IRS Delays Start of Tax Filing Season to Feb. 12

IRS Delays Start of Tax Filing Season to Feb. 12
The Internal Revenue Service headquarters building in Washington on Sept. 19, 2018. (Samira Bouaou/The Epoch Times)
Zachary Stieber

People won't be able to start filing taxes until Feb. 12, the Internal Revenue Service (IRS) said on Jan. 15.

The delay will give the agency time to do additional programming and testing of systems following tax law changes implemented late last year.

The changes were made to give most Americans another round of direct payments after Congress passed a $900 billion COVID-19 relief package.

The IRS needs to do programming to make sure its systems run smoothly, according to the agency.

"If filing season were opened without the correct programming in place, then there could be a delay in issuing refunds to taxpayers. These changes ensure that eligible people will receive any remaining stimulus money as a Recovery Rebate Credit when they file their 2020 tax return," it said in a notice.

While taxpayers can usually start filing returns in January, the start of tax season occasionally has been delayed.

"Planning for the nation's filing season process is a massive undertaking, and IRS teams have been working non-stop to prepare for this as well as delivering Economic Impact Payments in record time," IRS Commissioner Chuck Rettig said in a statement.

"Given the pandemic, this is one of the nation's most important filing seasons ever. This start date will ensure that people get their needed tax refunds quickly while also making sure they receive any remaining stimulus payments they are eligible for as quickly as possible."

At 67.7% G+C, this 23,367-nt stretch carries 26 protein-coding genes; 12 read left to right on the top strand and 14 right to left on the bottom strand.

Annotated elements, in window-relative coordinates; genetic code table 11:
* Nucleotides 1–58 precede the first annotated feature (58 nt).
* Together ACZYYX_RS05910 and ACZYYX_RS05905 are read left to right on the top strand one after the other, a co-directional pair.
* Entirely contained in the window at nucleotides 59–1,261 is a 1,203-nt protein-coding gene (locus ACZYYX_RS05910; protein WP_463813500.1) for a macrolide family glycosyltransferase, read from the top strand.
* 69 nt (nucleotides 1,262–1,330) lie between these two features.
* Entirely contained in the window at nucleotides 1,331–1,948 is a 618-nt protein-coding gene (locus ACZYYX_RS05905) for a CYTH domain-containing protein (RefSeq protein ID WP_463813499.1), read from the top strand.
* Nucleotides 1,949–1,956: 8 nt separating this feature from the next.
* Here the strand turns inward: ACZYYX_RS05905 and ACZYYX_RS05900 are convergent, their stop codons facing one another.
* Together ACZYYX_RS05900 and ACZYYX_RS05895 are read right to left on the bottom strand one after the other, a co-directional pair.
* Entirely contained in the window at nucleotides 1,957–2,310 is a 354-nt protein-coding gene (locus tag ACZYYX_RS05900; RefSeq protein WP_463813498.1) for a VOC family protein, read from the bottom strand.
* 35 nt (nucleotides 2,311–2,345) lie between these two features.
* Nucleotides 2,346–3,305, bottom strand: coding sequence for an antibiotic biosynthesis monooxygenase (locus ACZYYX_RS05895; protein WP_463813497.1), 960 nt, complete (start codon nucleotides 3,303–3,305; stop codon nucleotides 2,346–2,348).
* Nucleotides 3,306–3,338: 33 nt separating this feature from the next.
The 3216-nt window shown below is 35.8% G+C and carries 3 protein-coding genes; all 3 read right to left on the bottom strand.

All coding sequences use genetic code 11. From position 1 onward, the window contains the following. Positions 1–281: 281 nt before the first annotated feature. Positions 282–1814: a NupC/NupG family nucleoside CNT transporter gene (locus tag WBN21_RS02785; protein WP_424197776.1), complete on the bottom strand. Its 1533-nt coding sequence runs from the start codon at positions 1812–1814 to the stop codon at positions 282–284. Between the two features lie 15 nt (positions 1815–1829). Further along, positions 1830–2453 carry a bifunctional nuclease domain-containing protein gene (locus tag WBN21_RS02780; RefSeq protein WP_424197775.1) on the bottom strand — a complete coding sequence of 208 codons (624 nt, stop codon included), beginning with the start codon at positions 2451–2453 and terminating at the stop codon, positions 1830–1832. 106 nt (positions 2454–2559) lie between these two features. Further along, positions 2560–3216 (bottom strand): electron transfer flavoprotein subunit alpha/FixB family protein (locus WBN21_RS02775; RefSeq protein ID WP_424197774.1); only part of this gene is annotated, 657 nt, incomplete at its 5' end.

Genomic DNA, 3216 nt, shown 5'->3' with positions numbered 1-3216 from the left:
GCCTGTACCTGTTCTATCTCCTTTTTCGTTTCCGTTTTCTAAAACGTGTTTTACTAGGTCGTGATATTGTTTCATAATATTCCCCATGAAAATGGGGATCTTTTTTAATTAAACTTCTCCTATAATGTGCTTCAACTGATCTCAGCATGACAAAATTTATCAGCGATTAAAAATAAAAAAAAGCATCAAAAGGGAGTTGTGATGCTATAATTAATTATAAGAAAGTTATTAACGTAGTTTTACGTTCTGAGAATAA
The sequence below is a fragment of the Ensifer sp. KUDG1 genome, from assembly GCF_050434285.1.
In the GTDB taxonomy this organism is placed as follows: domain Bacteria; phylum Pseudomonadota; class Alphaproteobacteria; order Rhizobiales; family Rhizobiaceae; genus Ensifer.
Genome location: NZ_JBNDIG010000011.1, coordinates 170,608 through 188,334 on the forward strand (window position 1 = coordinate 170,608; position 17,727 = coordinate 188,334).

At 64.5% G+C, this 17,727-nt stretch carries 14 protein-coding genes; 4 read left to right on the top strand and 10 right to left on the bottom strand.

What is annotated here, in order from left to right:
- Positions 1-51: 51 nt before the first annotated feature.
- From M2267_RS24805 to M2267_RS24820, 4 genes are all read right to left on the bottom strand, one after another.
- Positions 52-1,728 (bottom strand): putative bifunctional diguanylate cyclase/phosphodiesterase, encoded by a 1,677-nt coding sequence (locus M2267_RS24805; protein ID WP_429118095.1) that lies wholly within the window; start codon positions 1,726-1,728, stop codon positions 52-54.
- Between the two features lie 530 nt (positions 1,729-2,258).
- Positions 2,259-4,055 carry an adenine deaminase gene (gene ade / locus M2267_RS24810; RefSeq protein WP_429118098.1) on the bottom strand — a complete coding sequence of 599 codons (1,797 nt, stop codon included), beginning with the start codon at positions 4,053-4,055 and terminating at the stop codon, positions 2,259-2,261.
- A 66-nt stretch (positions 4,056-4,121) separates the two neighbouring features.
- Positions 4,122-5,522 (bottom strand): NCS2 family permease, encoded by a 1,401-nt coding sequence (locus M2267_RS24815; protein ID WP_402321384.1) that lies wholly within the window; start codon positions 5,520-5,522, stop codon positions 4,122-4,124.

People making $72,000 or less can still enter information immediately, using IRS Free File. Providers will accept completed returns and hold them until the IRS begins processing returns.

Americans who want refunds as soon as possible should file electronically with direct deposit. After filing, they can check the IRS tool "Where's My Refund" to find out when their refund is due.

The IRS expects that 90 percent of taxpayers will receive refunds within 21 days of filing if they file electronically.

"To avoid delays in processing, people should avoid filing paper returns wherever possible," the IRS said.

Last year's average refund was more than $2,500.

House Ways and Means Chairman Richard Neal (D-Mass.) said in a statement that he's disappointed with the delay.

“While I am disappointed that this year’s filing season will begin later than usual, I recognize that the IRS has faced extraordinary challenges throughout the COVID crisis. It’s a relief to know that despite contending with the distribution of two rounds of economic impact payments, facility closures, and other disruptions, the agency will be able to begin accepting returns within the next month," he said.

"It is also encouraging that the IRS expects taxpayers who file electronically at the beginning of the season and claim refundable tax credits to receive their refunds by the first week of March. I urge taxpayers to complete their returns and file electronically as early as possible.”

Zachary Stieber is a senior reporter for The Epoch Times based in Maryland. He covers U.S. and world news. Contact Zachary at [email protected]
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